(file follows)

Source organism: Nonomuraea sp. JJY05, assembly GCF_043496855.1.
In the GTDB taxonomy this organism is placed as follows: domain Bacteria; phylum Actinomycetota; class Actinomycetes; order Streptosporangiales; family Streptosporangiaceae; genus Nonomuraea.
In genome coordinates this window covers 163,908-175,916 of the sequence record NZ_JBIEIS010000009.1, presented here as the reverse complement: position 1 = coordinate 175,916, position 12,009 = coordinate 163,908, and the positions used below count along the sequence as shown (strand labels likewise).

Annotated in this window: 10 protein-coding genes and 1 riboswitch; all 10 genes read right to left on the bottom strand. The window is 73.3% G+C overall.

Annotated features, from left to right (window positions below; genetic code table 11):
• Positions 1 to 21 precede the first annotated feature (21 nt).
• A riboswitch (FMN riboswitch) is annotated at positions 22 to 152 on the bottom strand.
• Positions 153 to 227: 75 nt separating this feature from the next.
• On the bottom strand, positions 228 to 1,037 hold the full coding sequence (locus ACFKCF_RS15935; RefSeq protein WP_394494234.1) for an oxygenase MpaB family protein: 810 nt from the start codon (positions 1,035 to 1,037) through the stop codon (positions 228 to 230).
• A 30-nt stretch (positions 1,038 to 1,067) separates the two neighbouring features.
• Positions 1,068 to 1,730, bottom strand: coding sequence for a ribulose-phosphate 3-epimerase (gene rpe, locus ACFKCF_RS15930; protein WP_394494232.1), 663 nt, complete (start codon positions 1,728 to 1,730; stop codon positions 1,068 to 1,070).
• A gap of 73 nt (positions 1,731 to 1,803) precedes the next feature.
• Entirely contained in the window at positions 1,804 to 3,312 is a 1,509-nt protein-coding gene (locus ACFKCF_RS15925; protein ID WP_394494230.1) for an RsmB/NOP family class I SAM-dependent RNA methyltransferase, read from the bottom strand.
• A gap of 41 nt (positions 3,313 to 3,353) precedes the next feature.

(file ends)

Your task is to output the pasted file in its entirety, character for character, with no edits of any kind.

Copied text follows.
Source organism: Nonomuraea sp. JJY05, assembly GCF_043496855.1.
In the GTDB taxonomy this organism is placed as follows: domain Bacteria; phylum Actinomycetota; class Actinomycetes; order Streptosporangiales; family Streptosporangiaceae; genus Nonomuraea.
In genome coordinates this window covers 163,908-175,916 of the sequence record NZ_JBIEIS010000009.1, presented here as the reverse complement: position 1 = coordinate 175,916, position 12,009 = coordinate 163,908, and the positions used below count along the sequence as shown (strand labels likewise).

Annotated in this window: 10 protein-coding genes and 1 riboswitch; all 10 genes read right to left on the bottom strand. The window is 73.3% G+C overall.

Annotated features, from left to right (window positions below; genetic code table 11):
• Positions 1 to 21 precede the first annotated feature (21 nt).
• A riboswitch (FMN riboswitch) is annotated at positions 22 to 152 on the bottom strand.
• Positions 153 to 227: 75 nt separating this feature from the next.
• On the bottom strand, positions 228 to 1,037 hold the full coding sequence (locus ACFKCF_RS15935; RefSeq protein WP_394494234.1) for an oxygenase MpaB family protein: 810 nt from the start codon (positions 1,035 to 1,037) through the stop codon (positions 228 to 230).
• A 30-nt stretch (positions 1,038 to 1,067) separates the two neighbouring features.
• Positions 1,068 to 1,730, bottom strand: coding sequence for a ribulose-phosphate 3-epimerase (gene rpe, locus ACFKCF_RS15930; protein WP_394494232.1), 663 nt, complete (start codon positions 1,728 to 1,730; stop codon positions 1,068 to 1,070).
• A gap of 73 nt (positions 1,731 to 1,803) precedes the next feature.
• Entirely contained in the window at positions 1,804 to 3,312 is a 1,509-nt protein-coding gene (locus ACFKCF_RS15925; protein ID WP_394494230.1) for an RsmB/NOP family class I SAM-dependent RNA methyltransferase, read from the bottom strand.
• A gap of 41 nt (positions 3,313 to 3,353) precedes the next feature.